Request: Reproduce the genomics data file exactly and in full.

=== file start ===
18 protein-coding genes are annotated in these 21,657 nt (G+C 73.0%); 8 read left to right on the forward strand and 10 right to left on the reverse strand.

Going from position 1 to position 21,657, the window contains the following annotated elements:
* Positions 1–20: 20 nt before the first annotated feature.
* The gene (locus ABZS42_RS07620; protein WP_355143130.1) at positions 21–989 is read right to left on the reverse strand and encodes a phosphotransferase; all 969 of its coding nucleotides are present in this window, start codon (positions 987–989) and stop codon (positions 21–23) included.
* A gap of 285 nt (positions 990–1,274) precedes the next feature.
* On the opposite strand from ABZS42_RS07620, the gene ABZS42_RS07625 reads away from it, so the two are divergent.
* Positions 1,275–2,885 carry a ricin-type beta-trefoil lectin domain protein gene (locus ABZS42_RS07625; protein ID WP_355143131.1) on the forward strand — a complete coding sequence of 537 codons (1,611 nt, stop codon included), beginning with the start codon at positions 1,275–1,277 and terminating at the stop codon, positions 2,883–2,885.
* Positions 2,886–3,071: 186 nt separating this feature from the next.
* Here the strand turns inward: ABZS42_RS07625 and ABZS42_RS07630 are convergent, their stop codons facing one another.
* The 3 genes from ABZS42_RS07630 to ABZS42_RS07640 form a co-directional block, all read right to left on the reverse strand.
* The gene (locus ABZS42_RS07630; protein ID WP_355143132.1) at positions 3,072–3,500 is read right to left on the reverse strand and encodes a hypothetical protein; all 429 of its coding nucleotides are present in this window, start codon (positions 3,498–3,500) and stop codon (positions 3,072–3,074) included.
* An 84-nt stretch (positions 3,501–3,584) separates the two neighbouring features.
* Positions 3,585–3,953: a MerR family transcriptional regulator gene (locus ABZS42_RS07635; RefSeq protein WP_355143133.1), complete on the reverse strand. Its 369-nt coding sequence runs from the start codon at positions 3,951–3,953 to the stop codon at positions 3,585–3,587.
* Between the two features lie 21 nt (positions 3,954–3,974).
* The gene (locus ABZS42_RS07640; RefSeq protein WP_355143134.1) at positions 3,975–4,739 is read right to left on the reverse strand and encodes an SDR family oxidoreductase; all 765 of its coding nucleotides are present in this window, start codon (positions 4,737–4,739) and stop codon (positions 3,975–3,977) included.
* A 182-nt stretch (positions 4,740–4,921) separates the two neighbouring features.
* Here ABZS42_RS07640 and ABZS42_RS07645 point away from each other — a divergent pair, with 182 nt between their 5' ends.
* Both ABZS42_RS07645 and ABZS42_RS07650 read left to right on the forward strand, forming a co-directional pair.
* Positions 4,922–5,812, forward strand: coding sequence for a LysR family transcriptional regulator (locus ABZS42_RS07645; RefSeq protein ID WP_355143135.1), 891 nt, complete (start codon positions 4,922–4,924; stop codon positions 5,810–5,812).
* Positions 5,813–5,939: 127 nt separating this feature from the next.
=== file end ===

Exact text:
18 protein-coding genes are annotated in these 21,657 nt (G+C 73.0%); 8 read left to right on the forward strand and 10 right to left on the reverse strand.

Going from position 1 to position 21,657, the window contains the following annotated elements:
* Positions 1–20: 20 nt before the first annotated feature.
* The gene (locus ABZS42_RS07620; protein WP_355143130.1) at positions 21–989 is read right to left on the reverse strand and encodes a phosphotransferase; all 969 of its coding nucleotides are present in this window, start codon (positions 987–989) and stop codon (positions 21–23) included.
* A gap of 285 nt (positions 990–1,274) precedes the next feature.
* On the opposite strand from ABZS42_RS07620, the gene ABZS42_RS07625 reads away from it, so the two are divergent.
* Positions 1,275–2,885 carry a ricin-type beta-trefoil lectin domain protein gene (locus ABZS42_RS07625; protein ID WP_355143131.1) on the forward strand — a complete coding sequence of 537 codons (1,611 nt, stop codon included), beginning with the start codon at positions 1,275–1,277 and terminating at the stop codon, positions 2,883–2,885.
* Positions 2,886–3,071: 186 nt separating this feature from the next.
* Here the strand turns inward: ABZS42_RS07625 and ABZS42_RS07630 are convergent, their stop codons facing one another.
* The 3 genes from ABZS42_RS07630 to ABZS42_RS07640 form a co-directional block, all read right to left on the reverse strand.
* The gene (locus ABZS42_RS07630; protein ID WP_355143132.1) at positions 3,072–3,500 is read right to left on the reverse strand and encodes a hypothetical protein; all 429 of its coding nucleotides are present in this window, start codon (positions 3,498–3,500) and stop codon (positions 3,072–3,074) included.
* An 84-nt stretch (positions 3,501–3,584) separates the two neighbouring features.
* Positions 3,585–3,953: a MerR family transcriptional regulator gene (locus ABZS42_RS07635; RefSeq protein WP_355143133.1), complete on the reverse strand. Its 369-nt coding sequence runs from the start codon at positions 3,951–3,953 to the stop codon at positions 3,585–3,587.
* Between the two features lie 21 nt (positions 3,954–3,974).
* The gene (locus ABZS42_RS07640; RefSeq protein WP_355143134.1) at positions 3,975–4,739 is read right to left on the reverse strand and encodes an SDR family oxidoreductase; all 765 of its coding nucleotides are present in this window, start codon (positions 4,737–4,739) and stop codon (positions 3,975–3,977) included.
* A 182-nt stretch (positions 4,740–4,921) separates the two neighbouring features.
* Here ABZS42_RS07640 and ABZS42_RS07645 point away from each other — a divergent pair, with 182 nt between their 5' ends.
* Both ABZS42_RS07645 and ABZS42_RS07650 read left to right on the forward strand, forming a co-directional pair.
* Positions 4,922–5,812, forward strand: coding sequence for a LysR family transcriptional regulator (locus ABZS42_RS07645; RefSeq protein ID WP_355143135.1), 891 nt, complete (start codon positions 4,922–4,924; stop codon positions 5,810–5,812).
* Positions 5,813–5,939: 127 nt separating this feature from the next.